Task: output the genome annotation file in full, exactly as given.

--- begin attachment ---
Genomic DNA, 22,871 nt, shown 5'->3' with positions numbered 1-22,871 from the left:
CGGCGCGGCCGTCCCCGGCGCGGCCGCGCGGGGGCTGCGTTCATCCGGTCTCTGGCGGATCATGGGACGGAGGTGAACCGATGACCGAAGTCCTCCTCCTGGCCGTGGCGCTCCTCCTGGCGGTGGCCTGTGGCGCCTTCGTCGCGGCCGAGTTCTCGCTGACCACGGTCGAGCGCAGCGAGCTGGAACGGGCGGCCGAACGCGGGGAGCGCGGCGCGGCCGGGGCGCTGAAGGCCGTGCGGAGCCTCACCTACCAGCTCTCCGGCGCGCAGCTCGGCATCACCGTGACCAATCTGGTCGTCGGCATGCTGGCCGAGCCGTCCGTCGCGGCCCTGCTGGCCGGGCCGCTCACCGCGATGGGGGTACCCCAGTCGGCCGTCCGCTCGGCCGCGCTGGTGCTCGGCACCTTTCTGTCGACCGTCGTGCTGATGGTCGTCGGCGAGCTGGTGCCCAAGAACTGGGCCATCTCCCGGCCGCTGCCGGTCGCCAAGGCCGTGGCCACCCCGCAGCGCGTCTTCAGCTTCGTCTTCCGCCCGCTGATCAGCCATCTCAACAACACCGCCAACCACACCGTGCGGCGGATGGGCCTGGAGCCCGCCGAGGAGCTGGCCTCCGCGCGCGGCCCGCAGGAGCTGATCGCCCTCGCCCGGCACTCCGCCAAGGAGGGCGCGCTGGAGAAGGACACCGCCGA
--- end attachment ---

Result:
Genomic DNA, 22,871 nt, shown 5'->3' with positions numbered 1-22,871 from the left:
CGGCGCGGCCGTCCCCGGCGCGGCCGCGCGGGGGCTGCGTTCATCCGGTCTCTGGCGGATCATGGGACGGAGGTGAACCGATGACCGAAGTCCTCCTCCTGGCCGTGGCGCTCCTCCTGGCGGTGGCCTGTGGCGCCTTCGTCGCGGCCGAGTTCTCGCTGACCACGGTCGAGCGCAGCGAGCTGGAACGGGCGGCCGAACGCGGGGAGCGCGGCGCGGCCGGGGCGCTGAAGGCCGTGCGGAGCCTCACCTACCAGCTCTCCGGCGCGCAGCTCGGCATCACCGTGACCAATCTGGTCGTCGGCATGCTGGCCGAGCCGTCCGTCGCGGCCCTGCTGGCCGGGCCGCTCACCGCGATGGGGGTACCCCAGTCGGCCGTCCGCTCGGCCGCGCTGGTGCTCGGCACCTTTCTGTCGACCGTCGTGCTGATGGTCGTCGGCGAGCTGGTGCCCAAGAACTGGGCCATCTCCCGGCCGCTGCCGGTCGCCAAGGCCGTGGCCACCCCGCAGCGCGTCTTCAGCTTCGTCTTCCGCCCGCTGATCAGCCATCTCAACAACACCGCCAACCACACCGTGCGGCGGATGGGCCTGGAGCCCGCCGAGGAGCTGGCCTCCGCGCGCGGCCCGCAGGAGCTGATCGCCCTCGCCCGGCACTCCGCCAAGGAGGGCGCGCTGGAGAAGGACACCGCCGA